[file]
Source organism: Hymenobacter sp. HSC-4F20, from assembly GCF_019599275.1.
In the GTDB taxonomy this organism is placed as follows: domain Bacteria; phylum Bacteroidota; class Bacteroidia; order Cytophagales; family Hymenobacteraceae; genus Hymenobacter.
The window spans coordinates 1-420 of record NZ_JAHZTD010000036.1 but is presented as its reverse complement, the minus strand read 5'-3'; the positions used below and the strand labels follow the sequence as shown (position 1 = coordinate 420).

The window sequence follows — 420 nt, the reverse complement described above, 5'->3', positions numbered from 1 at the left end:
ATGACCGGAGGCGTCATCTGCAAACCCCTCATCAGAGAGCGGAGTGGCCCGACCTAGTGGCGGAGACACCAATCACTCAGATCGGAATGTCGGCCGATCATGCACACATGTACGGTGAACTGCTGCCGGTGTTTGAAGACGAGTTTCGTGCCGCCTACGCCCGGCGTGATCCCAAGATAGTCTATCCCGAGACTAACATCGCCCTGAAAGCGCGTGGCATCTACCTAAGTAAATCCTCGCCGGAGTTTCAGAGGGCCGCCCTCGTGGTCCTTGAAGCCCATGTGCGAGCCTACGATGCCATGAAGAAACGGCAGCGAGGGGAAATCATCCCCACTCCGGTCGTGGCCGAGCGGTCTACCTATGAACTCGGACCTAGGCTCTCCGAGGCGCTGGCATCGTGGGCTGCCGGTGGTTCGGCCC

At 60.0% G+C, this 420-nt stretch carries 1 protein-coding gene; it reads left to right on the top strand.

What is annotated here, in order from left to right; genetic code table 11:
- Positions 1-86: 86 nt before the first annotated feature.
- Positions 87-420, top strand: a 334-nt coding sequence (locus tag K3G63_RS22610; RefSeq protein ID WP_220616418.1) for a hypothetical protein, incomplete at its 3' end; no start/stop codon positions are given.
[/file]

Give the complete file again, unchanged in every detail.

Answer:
Source organism: Hymenobacter sp. HSC-4F20, from assembly GCF_019599275.1.
In the GTDB taxonomy this organism is placed as follows: domain Bacteria; phylum Bacteroidota; class Bacteroidia; order Cytophagales; family Hymenobacteraceae; genus Hymenobacter.
The window spans coordinates 1-420 of record NZ_JAHZTD010000036.1 but is presented as its reverse complement, the minus strand read 5'-3'; the positions used below and the strand labels follow the sequence as shown (position 1 = coordinate 420).

The window sequence follows — 420 nt, the reverse complement described above, 5'->3', positions numbered from 1 at the left end:
ATGACCGGAGGCGTCATCTGCAAACCCCTCATCAGAGAGCGGAGTGGCCCGACCTAGTGGCGGAGACACCAATCACTCAGATCGGAATGTCGGCCGATCATGCACACATGTACGGTGAACTGCTGCCGGTGTTTGAAGACGAGTTTCGTGCCGCCTACGCCCGGCGTGATCCCAAGATAGTCTATCCCGAGACTAACATCGCCCTGAAAGCGCGTGGCATCTACCTAAGTAAATCCTCGCCGGAGTTTCAGAGGGCCGCCCTCGTGGTCCTTGAAGCCCATGTGCGAGCCTACGATGCCATGAAGAAACGGCAGCGAGGGGAAATCATCCCCACTCCGGTCGTGGCCGAGCGGTCTACCTATGAACTCGGACCTAGGCTCTCCGAGGCGCTGGCATCGTGGGCTGCCGGTGGTTCGGCCC

At 60.0% G+C, this 420-nt stretch carries 1 protein-coding gene; it reads left to right on the top strand.

What is annotated here, in order from left to right; genetic code table 11:
- Positions 1-86: 86 nt before the first annotated feature.
- Positions 87-420, top strand: a 334-nt coding sequence (locus tag K3G63_RS22610; RefSeq protein ID WP_220616418.1) for a hypothetical protein, incomplete at its 3' end; no start/stop codon positions are given.